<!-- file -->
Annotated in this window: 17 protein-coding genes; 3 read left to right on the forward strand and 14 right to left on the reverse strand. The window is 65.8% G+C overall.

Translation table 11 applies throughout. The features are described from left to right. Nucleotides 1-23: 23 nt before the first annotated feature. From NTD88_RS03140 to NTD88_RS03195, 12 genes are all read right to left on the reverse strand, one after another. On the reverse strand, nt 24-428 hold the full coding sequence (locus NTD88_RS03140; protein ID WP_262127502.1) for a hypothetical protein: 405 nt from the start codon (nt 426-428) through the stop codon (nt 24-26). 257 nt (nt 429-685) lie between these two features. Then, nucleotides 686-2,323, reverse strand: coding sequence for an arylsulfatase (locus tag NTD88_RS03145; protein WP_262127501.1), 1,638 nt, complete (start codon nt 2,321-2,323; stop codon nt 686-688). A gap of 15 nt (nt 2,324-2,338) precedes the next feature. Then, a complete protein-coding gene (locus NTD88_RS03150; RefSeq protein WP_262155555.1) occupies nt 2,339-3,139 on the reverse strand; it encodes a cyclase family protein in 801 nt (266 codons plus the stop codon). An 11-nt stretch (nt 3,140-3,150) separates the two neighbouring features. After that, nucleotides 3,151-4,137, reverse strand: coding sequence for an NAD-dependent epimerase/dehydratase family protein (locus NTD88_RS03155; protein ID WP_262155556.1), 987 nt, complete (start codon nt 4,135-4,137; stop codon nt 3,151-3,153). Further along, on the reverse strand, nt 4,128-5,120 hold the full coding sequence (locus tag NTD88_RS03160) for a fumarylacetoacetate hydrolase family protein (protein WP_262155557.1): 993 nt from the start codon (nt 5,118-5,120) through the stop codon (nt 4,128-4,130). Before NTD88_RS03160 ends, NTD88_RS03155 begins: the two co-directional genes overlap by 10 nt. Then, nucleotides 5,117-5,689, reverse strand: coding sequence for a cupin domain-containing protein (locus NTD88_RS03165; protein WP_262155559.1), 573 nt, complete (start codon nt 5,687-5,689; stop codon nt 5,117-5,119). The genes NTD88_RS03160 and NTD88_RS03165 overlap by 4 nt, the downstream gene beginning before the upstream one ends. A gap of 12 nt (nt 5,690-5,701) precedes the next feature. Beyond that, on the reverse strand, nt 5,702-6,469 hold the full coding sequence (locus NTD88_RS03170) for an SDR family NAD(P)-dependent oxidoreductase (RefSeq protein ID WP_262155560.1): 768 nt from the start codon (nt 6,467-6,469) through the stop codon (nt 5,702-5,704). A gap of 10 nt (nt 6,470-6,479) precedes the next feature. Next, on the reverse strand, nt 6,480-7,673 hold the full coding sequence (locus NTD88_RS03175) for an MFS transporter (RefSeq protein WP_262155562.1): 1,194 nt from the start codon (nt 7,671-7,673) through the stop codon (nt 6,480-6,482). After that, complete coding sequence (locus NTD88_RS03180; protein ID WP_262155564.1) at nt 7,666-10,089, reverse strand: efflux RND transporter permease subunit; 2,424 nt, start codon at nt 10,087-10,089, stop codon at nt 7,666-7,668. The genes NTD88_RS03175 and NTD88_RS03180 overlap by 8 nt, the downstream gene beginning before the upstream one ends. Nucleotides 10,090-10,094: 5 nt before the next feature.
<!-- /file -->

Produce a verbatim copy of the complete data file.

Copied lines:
Annotated in this window: 17 protein-coding genes; 3 read left to right on the forward strand and 14 right to left on the reverse strand. The window is 65.8% G+C overall.

Translation table 11 applies throughout. The features are described from left to right. Nucleotides 1-23: 23 nt before the first annotated feature. From NTD88_RS03140 to NTD88_RS03195, 12 genes are all read right to left on the reverse strand, one after another. On the reverse strand, nt 24-428 hold the full coding sequence (locus NTD88_RS03140; protein ID WP_262127502.1) for a hypothetical protein: 405 nt from the start codon (nt 426-428) through the stop codon (nt 24-26). 257 nt (nt 429-685) lie between these two features. Then, nucleotides 686-2,323, reverse strand: coding sequence for an arylsulfatase (locus tag NTD88_RS03145; protein WP_262127501.1), 1,638 nt, complete (start codon nt 2,321-2,323; stop codon nt 686-688). A gap of 15 nt (nt 2,324-2,338) precedes the next feature. Then, a complete protein-coding gene (locus NTD88_RS03150; RefSeq protein WP_262155555.1) occupies nt 2,339-3,139 on the reverse strand; it encodes a cyclase family protein in 801 nt (266 codons plus the stop codon). An 11-nt stretch (nt 3,140-3,150) separates the two neighbouring features. After that, nucleotides 3,151-4,137, reverse strand: coding sequence for an NAD-dependent epimerase/dehydratase family protein (locus NTD88_RS03155; protein ID WP_262155556.1), 987 nt, complete (start codon nt 4,135-4,137; stop codon nt 3,151-3,153). Further along, on the reverse strand, nt 4,128-5,120 hold the full coding sequence (locus tag NTD88_RS03160) for a fumarylacetoacetate hydrolase family protein (protein WP_262155557.1): 993 nt from the start codon (nt 5,118-5,120) through the stop codon (nt 4,128-4,130). Before NTD88_RS03160 ends, NTD88_RS03155 begins: the two co-directional genes overlap by 10 nt. Then, nucleotides 5,117-5,689, reverse strand: coding sequence for a cupin domain-containing protein (locus NTD88_RS03165; protein WP_262155559.1), 573 nt, complete (start codon nt 5,687-5,689; stop codon nt 5,117-5,119). The genes NTD88_RS03160 and NTD88_RS03165 overlap by 4 nt, the downstream gene beginning before the upstream one ends. A gap of 12 nt (nt 5,690-5,701) precedes the next feature. Beyond that, on the reverse strand, nt 5,702-6,469 hold the full coding sequence (locus NTD88_RS03170) for an SDR family NAD(P)-dependent oxidoreductase (RefSeq protein ID WP_262155560.1): 768 nt from the start codon (nt 6,467-6,469) through the stop codon (nt 5,702-5,704). A gap of 10 nt (nt 6,470-6,479) precedes the next feature. Next, on the reverse strand, nt 6,480-7,673 hold the full coding sequence (locus NTD88_RS03175) for an MFS transporter (RefSeq protein WP_262155562.1): 1,194 nt from the start codon (nt 7,671-7,673) through the stop codon (nt 6,480-6,482). After that, complete coding sequence (locus NTD88_RS03180; protein ID WP_262155564.1) at nt 7,666-10,089, reverse strand: efflux RND transporter permease subunit; 2,424 nt, start codon at nt 10,087-10,089, stop codon at nt 7,666-7,668. The genes NTD88_RS03175 and NTD88_RS03180 overlap by 8 nt, the downstream gene beginning before the upstream one ends. Nucleotides 10,090-10,094: 5 nt before the next feature.